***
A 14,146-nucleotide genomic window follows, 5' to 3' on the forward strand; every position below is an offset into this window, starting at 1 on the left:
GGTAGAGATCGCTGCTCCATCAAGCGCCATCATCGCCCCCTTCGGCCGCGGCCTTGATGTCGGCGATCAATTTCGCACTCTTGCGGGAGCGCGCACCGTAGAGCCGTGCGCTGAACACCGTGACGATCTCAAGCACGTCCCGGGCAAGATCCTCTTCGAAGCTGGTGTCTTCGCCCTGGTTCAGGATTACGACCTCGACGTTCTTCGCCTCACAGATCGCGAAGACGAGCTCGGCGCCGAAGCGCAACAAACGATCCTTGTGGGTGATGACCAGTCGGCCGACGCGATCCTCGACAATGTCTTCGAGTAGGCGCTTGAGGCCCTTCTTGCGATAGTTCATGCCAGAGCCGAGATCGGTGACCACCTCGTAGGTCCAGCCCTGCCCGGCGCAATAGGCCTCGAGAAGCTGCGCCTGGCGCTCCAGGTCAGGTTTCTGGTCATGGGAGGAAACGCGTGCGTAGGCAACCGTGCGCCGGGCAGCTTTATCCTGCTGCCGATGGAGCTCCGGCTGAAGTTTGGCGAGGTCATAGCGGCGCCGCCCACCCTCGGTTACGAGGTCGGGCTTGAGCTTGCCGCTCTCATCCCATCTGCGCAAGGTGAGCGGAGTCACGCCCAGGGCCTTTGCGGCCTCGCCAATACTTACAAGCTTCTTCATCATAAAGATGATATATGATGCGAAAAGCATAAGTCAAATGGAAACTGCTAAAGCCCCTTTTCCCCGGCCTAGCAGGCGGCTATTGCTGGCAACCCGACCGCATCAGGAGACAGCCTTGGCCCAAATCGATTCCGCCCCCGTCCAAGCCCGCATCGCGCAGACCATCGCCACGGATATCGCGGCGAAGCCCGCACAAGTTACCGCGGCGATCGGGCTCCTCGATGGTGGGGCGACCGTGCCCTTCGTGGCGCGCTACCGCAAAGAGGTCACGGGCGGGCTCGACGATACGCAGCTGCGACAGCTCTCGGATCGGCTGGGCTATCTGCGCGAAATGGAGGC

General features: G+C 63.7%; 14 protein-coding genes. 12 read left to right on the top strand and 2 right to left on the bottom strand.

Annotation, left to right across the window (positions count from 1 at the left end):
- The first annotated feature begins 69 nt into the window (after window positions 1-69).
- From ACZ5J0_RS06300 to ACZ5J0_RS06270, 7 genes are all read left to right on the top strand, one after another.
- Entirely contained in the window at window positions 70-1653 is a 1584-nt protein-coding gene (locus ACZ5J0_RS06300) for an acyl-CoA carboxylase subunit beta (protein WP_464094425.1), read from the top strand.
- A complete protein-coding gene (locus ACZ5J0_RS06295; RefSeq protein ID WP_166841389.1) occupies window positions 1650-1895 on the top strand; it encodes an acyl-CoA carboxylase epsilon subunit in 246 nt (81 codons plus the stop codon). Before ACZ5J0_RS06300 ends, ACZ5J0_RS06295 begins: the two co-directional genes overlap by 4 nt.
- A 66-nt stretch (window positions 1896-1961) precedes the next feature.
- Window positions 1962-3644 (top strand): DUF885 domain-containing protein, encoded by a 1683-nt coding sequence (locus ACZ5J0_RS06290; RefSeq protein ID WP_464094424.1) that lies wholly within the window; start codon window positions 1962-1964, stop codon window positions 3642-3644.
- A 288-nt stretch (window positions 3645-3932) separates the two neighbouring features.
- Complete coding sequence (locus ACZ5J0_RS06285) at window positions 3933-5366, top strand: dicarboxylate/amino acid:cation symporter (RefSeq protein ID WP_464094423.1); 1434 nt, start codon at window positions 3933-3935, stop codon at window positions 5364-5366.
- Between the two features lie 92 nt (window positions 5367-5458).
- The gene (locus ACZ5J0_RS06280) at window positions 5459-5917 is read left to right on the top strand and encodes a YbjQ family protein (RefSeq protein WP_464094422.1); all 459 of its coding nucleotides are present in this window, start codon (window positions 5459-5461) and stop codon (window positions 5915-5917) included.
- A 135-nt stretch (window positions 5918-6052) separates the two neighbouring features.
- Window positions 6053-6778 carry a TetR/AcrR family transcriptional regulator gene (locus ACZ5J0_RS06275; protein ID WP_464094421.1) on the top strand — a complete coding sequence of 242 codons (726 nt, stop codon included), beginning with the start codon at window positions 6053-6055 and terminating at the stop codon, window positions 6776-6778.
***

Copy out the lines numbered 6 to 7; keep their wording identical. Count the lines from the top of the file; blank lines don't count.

- From ACZ5J0_RS06300 to ACZ5J0_RS06270, 7 genes are all read left to right on the top strand, one after another.
- Entirely contained in the window at window positions 70-1653 is a 1584-nt protein-coding gene (locus ACZ5J0_RS06300) for an acyl-CoA carboxylase subunit beta (protein WP_464094425.1), read from the top strand.